Scotland's wind turbines generated '98% of electricity demand' last month

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On some days, wind generated as much as 234% of demand.

Last week, we reported that ScottishPower was ditching its remaining fossil fuel generating assets and going 100% renewable. Now we hear via The Scotsman that Scotland as a whole generated the equivalent of 98% of the country's electricity demand over the whole month of October.

It's important to note, of course, that such statistics require a little bit of unpacking. When we say 98% of demand over the whole of October, that really means that sometimes Scotland's wind turbines were generating as much as 234% more than homes and businesses were using over the course of the day, while other times the output amounted to a 'mere' 64% of household demand.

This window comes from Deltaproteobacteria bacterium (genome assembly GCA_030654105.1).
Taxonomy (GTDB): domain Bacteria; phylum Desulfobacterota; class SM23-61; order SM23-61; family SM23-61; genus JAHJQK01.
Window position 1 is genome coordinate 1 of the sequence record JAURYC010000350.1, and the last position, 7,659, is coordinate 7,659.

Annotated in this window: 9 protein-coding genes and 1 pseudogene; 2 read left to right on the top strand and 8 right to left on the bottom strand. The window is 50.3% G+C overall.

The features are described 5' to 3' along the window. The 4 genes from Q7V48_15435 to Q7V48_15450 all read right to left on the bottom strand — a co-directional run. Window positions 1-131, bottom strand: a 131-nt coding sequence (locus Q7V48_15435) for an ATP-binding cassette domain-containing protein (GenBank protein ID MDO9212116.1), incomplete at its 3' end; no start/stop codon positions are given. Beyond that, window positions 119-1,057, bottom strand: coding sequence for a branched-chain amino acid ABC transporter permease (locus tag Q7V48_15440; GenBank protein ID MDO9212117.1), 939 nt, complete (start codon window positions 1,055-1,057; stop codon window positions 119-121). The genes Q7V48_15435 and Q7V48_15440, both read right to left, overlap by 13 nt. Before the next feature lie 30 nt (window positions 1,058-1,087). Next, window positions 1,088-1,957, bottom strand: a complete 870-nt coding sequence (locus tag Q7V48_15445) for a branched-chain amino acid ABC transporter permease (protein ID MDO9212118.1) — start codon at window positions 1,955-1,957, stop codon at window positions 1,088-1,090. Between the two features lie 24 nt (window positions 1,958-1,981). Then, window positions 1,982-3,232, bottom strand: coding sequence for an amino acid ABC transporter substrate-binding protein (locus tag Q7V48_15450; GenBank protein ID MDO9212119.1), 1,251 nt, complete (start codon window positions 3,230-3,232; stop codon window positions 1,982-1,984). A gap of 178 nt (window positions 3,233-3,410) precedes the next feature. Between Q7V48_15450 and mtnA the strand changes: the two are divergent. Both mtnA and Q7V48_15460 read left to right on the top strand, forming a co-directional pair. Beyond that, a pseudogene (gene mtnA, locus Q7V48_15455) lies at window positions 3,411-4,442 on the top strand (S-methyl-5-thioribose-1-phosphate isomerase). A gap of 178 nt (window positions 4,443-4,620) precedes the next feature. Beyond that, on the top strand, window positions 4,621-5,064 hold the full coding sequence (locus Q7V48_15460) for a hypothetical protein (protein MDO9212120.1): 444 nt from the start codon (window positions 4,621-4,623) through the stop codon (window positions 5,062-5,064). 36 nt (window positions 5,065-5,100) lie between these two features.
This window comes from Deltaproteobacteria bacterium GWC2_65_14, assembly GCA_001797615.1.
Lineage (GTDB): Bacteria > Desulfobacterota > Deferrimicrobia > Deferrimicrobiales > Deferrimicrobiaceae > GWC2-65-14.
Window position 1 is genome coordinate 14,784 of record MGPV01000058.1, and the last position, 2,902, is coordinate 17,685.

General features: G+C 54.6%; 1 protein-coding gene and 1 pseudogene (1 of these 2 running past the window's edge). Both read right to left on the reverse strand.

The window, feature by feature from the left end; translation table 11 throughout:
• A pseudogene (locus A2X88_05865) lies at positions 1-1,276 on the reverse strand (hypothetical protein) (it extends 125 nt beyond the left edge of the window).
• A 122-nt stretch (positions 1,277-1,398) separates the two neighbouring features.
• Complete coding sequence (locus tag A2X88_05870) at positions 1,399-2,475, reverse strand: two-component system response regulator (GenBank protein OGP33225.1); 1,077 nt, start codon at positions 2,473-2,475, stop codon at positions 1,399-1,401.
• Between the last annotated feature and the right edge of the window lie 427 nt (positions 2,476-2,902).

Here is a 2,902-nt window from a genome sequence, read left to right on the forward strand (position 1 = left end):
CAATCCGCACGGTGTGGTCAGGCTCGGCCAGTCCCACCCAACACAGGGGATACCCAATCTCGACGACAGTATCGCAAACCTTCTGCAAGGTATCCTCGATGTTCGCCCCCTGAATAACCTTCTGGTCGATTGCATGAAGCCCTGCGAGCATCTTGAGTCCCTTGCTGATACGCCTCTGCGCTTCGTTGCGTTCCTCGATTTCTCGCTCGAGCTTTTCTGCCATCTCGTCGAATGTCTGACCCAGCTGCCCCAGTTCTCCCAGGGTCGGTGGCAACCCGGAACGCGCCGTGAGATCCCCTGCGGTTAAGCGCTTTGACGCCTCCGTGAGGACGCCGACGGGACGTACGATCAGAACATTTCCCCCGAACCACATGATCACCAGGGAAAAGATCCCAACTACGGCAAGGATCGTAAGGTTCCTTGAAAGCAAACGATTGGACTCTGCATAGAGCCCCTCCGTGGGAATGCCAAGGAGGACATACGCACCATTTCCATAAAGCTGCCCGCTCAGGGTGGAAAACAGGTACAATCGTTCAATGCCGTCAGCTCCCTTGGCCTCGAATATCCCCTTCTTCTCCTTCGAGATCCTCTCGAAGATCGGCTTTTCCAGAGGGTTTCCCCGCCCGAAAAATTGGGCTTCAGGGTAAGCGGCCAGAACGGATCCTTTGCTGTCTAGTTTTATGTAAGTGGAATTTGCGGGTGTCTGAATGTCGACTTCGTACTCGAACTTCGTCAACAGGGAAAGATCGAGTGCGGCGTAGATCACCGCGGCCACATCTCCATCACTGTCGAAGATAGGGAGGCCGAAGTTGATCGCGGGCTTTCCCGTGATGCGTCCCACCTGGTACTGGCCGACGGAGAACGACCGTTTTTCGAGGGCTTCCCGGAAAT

Clearly, there's still a need for load balancing, demand response, energy storage and a diversity of energy sources to ensure a sustainable supply—but the sheer size of the slice of the pie that wind energy is claiming on a regular and increasingly predictable basis helps to explain why Scotland has gone so far and so fast in the switch to low carbon energy.

And now, as we reported, ScottishPower is going to start pushing hard on electric vehicles. Not only will such a move—combined with the progress made on renewables—mean outsized benefits in terms of travel's carbon footprint, but if rolled out strategically it could also help to solve the problems of renewables intermittency too.

Watch this space.

Scotland's wind turbines generated '98% of electricity demand' last month
On some days, wind generated as much as 234% of demand.

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